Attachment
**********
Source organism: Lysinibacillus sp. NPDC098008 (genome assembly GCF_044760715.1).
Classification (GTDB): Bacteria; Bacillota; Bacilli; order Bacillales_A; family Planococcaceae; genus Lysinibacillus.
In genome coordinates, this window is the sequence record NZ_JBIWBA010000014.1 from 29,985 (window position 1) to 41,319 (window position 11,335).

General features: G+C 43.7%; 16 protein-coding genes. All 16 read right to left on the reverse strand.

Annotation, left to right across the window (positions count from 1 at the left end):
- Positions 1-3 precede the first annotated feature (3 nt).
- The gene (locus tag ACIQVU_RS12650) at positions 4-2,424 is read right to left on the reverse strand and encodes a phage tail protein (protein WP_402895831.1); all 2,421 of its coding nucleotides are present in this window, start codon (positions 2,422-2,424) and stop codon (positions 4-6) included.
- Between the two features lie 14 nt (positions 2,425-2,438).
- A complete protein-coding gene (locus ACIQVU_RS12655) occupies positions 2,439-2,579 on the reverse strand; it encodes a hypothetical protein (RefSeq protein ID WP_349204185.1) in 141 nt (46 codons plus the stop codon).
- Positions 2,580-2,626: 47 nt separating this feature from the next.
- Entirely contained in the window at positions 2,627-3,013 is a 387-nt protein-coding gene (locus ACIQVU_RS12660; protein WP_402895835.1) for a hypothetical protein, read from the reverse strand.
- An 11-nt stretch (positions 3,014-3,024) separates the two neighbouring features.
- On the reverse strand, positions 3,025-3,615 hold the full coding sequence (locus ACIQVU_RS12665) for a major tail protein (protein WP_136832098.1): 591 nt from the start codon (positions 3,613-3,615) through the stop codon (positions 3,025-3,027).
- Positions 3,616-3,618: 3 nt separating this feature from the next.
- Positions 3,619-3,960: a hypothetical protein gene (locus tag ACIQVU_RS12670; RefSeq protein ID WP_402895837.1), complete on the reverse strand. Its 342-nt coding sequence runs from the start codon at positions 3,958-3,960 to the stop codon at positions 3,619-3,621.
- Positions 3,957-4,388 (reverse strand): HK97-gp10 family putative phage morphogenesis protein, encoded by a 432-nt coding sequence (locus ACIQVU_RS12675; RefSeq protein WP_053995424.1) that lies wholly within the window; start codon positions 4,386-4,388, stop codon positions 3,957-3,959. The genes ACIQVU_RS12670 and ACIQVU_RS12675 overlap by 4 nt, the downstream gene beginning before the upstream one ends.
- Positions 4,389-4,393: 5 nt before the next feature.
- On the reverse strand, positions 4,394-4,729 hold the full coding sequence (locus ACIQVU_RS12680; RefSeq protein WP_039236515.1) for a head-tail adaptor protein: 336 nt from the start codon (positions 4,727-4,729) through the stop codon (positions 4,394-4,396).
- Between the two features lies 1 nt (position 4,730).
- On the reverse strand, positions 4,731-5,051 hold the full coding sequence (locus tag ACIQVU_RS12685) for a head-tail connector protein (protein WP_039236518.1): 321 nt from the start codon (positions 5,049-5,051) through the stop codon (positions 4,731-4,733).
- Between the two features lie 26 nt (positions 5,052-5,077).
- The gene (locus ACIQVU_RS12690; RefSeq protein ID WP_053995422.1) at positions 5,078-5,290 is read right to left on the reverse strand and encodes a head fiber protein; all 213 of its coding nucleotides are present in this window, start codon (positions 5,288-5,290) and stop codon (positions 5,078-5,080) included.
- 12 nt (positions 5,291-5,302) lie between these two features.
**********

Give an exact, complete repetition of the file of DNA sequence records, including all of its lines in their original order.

Source organism: Lysinibacillus sp. NPDC098008 (genome assembly GCF_044760715.1).
Classification (GTDB): Bacteria; Bacillota; Bacilli; order Bacillales_A; family Planococcaceae; genus Lysinibacillus.
In genome coordinates, this window is the sequence record NZ_JBIWBA010000014.1 from 29,985 (window position 1) to 41,319 (window position 11,335).

General features: G+C 43.7%; 16 protein-coding genes. All 16 read right to left on the reverse strand.

Annotation, left to right across the window (positions count from 1 at the left end):
- Positions 1-3 precede the first annotated feature (3 nt).
- The gene (locus tag ACIQVU_RS12650) at positions 4-2,424 is read right to left on the reverse strand and encodes a phage tail protein (protein WP_402895831.1); all 2,421 of its coding nucleotides are present in this window, start codon (positions 2,422-2,424) and stop codon (positions 4-6) included.
- Between the two features lie 14 nt (positions 2,425-2,438).
- A complete protein-coding gene (locus ACIQVU_RS12655) occupies positions 2,439-2,579 on the reverse strand; it encodes a hypothetical protein (RefSeq protein ID WP_349204185.1) in 141 nt (46 codons plus the stop codon).
- Positions 2,580-2,626: 47 nt separating this feature from the next.
- Entirely contained in the window at positions 2,627-3,013 is a 387-nt protein-coding gene (locus ACIQVU_RS12660; protein WP_402895835.1) for a hypothetical protein, read from the reverse strand.
- An 11-nt stretch (positions 3,014-3,024) separates the two neighbouring features.
- On the reverse strand, positions 3,025-3,615 hold the full coding sequence (locus ACIQVU_RS12665) for a major tail protein (protein WP_136832098.1): 591 nt from the start codon (positions 3,613-3,615) through the stop codon (positions 3,025-3,027).
- Positions 3,616-3,618: 3 nt separating this feature from the next.
- Positions 3,619-3,960: a hypothetical protein gene (locus tag ACIQVU_RS12670; RefSeq protein ID WP_402895837.1), complete on the reverse strand. Its 342-nt coding sequence runs from the start codon at positions 3,958-3,960 to the stop codon at positions 3,619-3,621.
- Positions 3,957-4,388 (reverse strand): HK97-gp10 family putative phage morphogenesis protein, encoded by a 432-nt coding sequence (locus ACIQVU_RS12675; RefSeq protein WP_053995424.1) that lies wholly within the window; start codon positions 4,386-4,388, stop codon positions 3,957-3,959. The genes ACIQVU_RS12670 and ACIQVU_RS12675 overlap by 4 nt, the downstream gene beginning before the upstream one ends.
- Positions 4,389-4,393: 5 nt before the next feature.
- On the reverse strand, positions 4,394-4,729 hold the full coding sequence (locus ACIQVU_RS12680; RefSeq protein WP_039236515.1) for a head-tail adaptor protein: 336 nt from the start codon (positions 4,727-4,729) through the stop codon (positions 4,394-4,396).
- Between the two features lies 1 nt (position 4,730).
- On the reverse strand, positions 4,731-5,051 hold the full coding sequence (locus tag ACIQVU_RS12685) for a head-tail connector protein (protein WP_039236518.1): 321 nt from the start codon (positions 5,049-5,051) through the stop codon (positions 4,731-4,733).
- Between the two features lie 26 nt (positions 5,052-5,077).
- The gene (locus ACIQVU_RS12690; RefSeq protein ID WP_053995422.1) at positions 5,078-5,290 is read right to left on the reverse strand and encodes a head fiber protein; all 213 of its coding nucleotides are present in this window, start codon (positions 5,288-5,290) and stop codon (positions 5,078-5,080) included.
- 12 nt (positions 5,291-5,302) lie between these two features.